What does it take to get a man to truly commit and want only you? It’s a question I’ve been asked more times than I could ever quantify.
What men desire most is a woman who inspires them to be their best self. Being that woman is a much different mindset than what most women typically do these days.
So what’s the major error that trips women up? It’s their focus. Instead of focusing on the feelings and experience they create for the man, the woman fixates on her own wants, her own worries, her own fears. And amidst this completely self-absorbed mindset consumed by what she wants, it’s no wonder that she’s unable to hook a man’s interest in a significant way, one that goes beyond just hooking up.
Sure, that woman might cook him dinners, perform in bed, and tell him how much she likes him, but none of that stuff penetrates a man’s psychology on a deep and meaningful level. Forget about just getting commitment. When you really understand and master the art of tapping into the deep parts of a man’s psyche, he will want to move mountains to possess you.
Men don’t start out there when they first meet a woman, though. She needs to reach him at that level by recognizing his ambitions, his fears, his motivations, his “mission” in life and where he ultimately wants to “win.”
Here are four ways to reach a man deeply and make him want to commit and devote himself fully to you.
1. Understand: Choice is Everything
I have a confession to make, when I was revising this article to get it ready for publishing, it was three ways to make him commit… not 4.
The original article came off cold, harsh, and even depressing because I had left out the most important element of all. So in this revised version, I made sure to convey the most important piece of the puzzle right at the beginning.
Who you choose is by far the most important factor in all relationships. So one of the most important ways to make a guy commit is to get really good at understanding the reality of relationships, love, and your specific guy.
In my personal life, I meet all sorts of people. Some people are easy and fun to be around… I can spend hours with them, talking about things, laughing about things, and just genuinely enjoying their company. Being around them doesn’t require effort and I don’t want anything from them. I would have just as much fun driving in the car with them and chatting as I would doing something “exciting.”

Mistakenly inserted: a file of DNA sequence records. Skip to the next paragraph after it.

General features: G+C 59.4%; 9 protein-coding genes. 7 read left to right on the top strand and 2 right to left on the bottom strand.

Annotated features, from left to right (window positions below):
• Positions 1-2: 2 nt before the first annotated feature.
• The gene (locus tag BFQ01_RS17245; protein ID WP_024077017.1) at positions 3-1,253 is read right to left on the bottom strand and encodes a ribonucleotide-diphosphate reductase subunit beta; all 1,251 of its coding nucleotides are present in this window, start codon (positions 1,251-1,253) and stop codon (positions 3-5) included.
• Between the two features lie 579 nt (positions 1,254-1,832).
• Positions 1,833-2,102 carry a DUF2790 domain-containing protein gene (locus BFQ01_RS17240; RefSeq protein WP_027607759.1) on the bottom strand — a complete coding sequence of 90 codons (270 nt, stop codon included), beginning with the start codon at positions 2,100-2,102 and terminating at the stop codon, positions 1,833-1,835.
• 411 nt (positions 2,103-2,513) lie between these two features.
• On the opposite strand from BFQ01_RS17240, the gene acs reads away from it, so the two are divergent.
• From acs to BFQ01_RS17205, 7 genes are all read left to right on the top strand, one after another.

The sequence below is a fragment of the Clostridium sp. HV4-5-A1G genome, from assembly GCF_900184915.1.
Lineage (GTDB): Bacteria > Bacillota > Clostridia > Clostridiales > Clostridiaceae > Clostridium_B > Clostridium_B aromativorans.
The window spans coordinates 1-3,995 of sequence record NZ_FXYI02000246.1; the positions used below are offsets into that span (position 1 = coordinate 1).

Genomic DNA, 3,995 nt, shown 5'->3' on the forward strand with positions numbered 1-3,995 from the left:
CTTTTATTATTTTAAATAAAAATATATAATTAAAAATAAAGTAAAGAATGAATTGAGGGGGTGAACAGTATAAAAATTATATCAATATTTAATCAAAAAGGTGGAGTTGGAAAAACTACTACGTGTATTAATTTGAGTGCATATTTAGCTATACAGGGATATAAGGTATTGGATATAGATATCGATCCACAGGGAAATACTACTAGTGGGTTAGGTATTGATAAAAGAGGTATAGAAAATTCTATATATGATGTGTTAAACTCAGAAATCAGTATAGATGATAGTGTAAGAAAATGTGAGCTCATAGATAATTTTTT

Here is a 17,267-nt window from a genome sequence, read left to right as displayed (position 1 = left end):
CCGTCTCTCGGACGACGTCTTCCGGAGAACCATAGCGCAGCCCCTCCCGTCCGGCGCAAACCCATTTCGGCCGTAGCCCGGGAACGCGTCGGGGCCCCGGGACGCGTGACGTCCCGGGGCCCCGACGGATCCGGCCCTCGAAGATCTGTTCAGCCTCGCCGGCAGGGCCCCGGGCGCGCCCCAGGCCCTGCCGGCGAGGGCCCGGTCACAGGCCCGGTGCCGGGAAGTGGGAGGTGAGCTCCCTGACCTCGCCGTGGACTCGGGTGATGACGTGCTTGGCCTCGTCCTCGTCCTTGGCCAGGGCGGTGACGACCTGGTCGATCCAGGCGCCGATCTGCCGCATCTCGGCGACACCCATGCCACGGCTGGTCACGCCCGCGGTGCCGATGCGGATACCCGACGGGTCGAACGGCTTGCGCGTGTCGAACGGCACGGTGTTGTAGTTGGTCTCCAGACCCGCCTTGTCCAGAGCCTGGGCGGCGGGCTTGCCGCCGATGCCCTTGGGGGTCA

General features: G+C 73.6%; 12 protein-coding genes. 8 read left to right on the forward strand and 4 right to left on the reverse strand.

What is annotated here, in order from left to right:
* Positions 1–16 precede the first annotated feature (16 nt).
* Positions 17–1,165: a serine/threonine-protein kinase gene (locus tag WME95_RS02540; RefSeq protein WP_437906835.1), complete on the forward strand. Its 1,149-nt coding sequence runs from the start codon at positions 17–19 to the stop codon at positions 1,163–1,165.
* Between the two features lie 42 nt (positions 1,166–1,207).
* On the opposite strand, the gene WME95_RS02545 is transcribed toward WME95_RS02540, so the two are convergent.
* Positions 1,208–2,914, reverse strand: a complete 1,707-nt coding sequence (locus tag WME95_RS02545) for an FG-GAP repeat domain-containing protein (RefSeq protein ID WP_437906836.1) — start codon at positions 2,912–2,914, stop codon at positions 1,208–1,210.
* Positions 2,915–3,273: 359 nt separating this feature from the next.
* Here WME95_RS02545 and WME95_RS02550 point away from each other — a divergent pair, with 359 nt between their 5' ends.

On the other hand, there are people who I meet that immediately make me feel uncomfortable and defensive. I feel like I have to constantly be on my toes, choose my words carefully, and being around them is far from pleasurable.
Between those two extremes, there are all sorts of people who fall somewhere in the middle.
As a writer who talks about dating and relationships, what has always amazed me when it comes to relationships is how people completely disregard compatibility. They describe what it’s like to be with their guy and it almost sounds like they’re talking about their arch-enemy… there is no comfort, no trust, no compatibility.
Sometimes the relationship started out well and then over time disintegrated into something that resembles resentment and abuse rather than love or respect. Sometimes the relationship was never good to begin with, but the woman wants me to show her “relationship magic” to “make it work.” This is what I equate to trying to shove a square peg through a round hole.